Behind all the Brexit noise in Westminster are real people with real problems, who MPs fight on behalf of every single day.
It makes me proud to know that Cystic Fibrosis patients will now get the lifesaving drugs that they need and deserve.
It is successes like this that keep me going, knowing that whilst even in Opposition, we can still achieve some good and genuinely help people, is what makes my job all the more worthwhile and spurs me on to achieve even more for people who are suffering under austerity imposed by this heartless Conservative Government.
The Cystic Fibrosis campaign shows us what can be done against all the odds, and I believe that we can all learn something from their determination, persistence and professionalism.
ECHO COLUMN: Knowing that we can still achieve some good is what makes my job all the more worthwhile
You can read Sharon's latest Echo column below or on the Sunderland Echo website Last week, after up to four years of campaigning, thousands of Cystic Fibrosis patients in...
You can read Sharon's latest Echo column below or on the Sunderland Echo website
There is no doubt that Brexit has divided some families, our communities and the nation.
The tension has been made all the more worse by the harmful language used by Prime Ministers May and Johnson, whose rhetoric has normalised words such as “betrayal”, “traitor” and “saboteurs”, directed at elected Members of Parliament and the judiciary; crucial pillars upholding our constitution and holding the Government to account on a host of issues, not just Brexit.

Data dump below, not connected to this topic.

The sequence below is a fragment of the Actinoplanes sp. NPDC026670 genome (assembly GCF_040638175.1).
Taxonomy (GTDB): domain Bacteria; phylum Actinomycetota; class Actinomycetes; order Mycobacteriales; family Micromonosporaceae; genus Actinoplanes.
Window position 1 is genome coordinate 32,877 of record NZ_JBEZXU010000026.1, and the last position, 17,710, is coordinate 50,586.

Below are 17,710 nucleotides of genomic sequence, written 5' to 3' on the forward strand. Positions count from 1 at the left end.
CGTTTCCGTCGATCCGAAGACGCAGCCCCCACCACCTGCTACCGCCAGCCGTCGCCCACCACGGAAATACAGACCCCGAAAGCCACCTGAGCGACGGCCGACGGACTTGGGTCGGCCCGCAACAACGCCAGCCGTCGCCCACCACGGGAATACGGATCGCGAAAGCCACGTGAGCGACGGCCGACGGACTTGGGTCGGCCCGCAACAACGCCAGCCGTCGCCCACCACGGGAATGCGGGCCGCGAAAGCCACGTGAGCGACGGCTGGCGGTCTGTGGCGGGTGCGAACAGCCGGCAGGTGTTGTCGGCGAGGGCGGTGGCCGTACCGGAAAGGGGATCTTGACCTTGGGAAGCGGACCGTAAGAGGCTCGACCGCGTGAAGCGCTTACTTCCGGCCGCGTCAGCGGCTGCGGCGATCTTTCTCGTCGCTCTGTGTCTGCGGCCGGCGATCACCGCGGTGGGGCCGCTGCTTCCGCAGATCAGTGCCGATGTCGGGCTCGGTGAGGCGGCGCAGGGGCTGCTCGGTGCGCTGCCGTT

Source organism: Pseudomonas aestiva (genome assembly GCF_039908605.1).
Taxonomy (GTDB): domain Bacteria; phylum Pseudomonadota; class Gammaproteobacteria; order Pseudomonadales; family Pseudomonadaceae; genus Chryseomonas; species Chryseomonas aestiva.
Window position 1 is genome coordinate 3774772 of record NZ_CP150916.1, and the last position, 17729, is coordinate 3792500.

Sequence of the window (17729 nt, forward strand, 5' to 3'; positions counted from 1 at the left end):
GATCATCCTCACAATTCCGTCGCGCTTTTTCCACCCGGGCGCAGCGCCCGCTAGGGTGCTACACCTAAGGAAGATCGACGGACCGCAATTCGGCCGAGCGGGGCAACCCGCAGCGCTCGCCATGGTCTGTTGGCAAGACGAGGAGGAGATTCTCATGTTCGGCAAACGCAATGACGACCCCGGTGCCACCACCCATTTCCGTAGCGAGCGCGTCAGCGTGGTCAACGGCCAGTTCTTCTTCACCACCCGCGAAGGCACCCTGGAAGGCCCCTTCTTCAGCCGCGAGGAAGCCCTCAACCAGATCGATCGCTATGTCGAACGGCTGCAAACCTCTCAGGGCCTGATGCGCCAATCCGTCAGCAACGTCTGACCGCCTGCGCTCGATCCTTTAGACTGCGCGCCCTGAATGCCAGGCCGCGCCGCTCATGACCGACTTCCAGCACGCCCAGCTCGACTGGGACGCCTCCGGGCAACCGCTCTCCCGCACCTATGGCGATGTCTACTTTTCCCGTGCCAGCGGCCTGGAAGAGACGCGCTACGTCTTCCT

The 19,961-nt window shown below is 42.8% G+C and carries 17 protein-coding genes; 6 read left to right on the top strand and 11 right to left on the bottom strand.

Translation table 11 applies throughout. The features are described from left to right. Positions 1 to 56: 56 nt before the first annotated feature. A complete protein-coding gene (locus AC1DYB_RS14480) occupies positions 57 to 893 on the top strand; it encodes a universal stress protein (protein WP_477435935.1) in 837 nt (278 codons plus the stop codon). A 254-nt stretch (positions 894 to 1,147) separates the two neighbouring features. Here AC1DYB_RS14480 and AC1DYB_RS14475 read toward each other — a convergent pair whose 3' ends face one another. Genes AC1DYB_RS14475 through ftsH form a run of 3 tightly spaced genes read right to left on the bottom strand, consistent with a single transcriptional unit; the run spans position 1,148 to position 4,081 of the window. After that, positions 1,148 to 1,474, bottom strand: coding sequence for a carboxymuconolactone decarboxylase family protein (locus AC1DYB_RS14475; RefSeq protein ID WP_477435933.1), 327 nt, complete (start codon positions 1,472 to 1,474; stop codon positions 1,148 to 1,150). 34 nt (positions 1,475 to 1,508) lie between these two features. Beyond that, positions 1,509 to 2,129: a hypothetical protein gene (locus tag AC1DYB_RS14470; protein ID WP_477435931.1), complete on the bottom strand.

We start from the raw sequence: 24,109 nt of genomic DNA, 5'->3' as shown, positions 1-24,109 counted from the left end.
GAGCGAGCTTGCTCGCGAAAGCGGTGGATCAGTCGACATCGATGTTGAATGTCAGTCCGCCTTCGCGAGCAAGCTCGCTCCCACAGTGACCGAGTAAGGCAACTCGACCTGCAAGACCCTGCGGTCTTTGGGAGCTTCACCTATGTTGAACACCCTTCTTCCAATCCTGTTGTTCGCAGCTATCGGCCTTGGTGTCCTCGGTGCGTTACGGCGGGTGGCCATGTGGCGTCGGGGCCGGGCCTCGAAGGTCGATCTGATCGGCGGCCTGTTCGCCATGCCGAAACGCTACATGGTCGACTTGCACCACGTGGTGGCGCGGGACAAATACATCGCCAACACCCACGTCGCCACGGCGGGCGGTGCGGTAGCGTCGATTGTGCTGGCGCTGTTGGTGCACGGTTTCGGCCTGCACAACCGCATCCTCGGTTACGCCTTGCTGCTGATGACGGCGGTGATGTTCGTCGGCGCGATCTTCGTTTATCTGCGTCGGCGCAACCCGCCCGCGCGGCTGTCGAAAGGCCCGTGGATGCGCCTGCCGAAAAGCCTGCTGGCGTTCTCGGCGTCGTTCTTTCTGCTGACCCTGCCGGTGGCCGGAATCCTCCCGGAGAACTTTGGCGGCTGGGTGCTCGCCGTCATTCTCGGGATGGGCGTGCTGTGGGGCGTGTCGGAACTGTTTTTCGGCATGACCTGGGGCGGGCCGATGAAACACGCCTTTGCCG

Such language has made it into my own inbox, and the inboxes of, mostly female, colleagues.
I am pleased to say that the majority of emails and messages I receive containing harmful language don’t pose a serious threat. Any that do are immediately reported to the police and Parliament’s security team.
However, when trying to work for the best of all of my constituents, whether that is speaking in debates, responding to letters, emails and calls or meeting with ministers, receiving such messages can be daunting, not only for me but for my family, friends and staff too.
No one should feel unsafe in their job, but I know that many MPs do.
The tragic murder of Jo Cox MP and the foiled plot by a neo-Nazi to murder Rosie Cooper MP serve as a reminder that words have serious consequences.
More locally, Billy Charlton - who appeared on the well circulated photograph from the Sunderland count of the EU referendum celebrating the leave result - was found guilty of inciting racial hatred and given a 21-month jail sentence.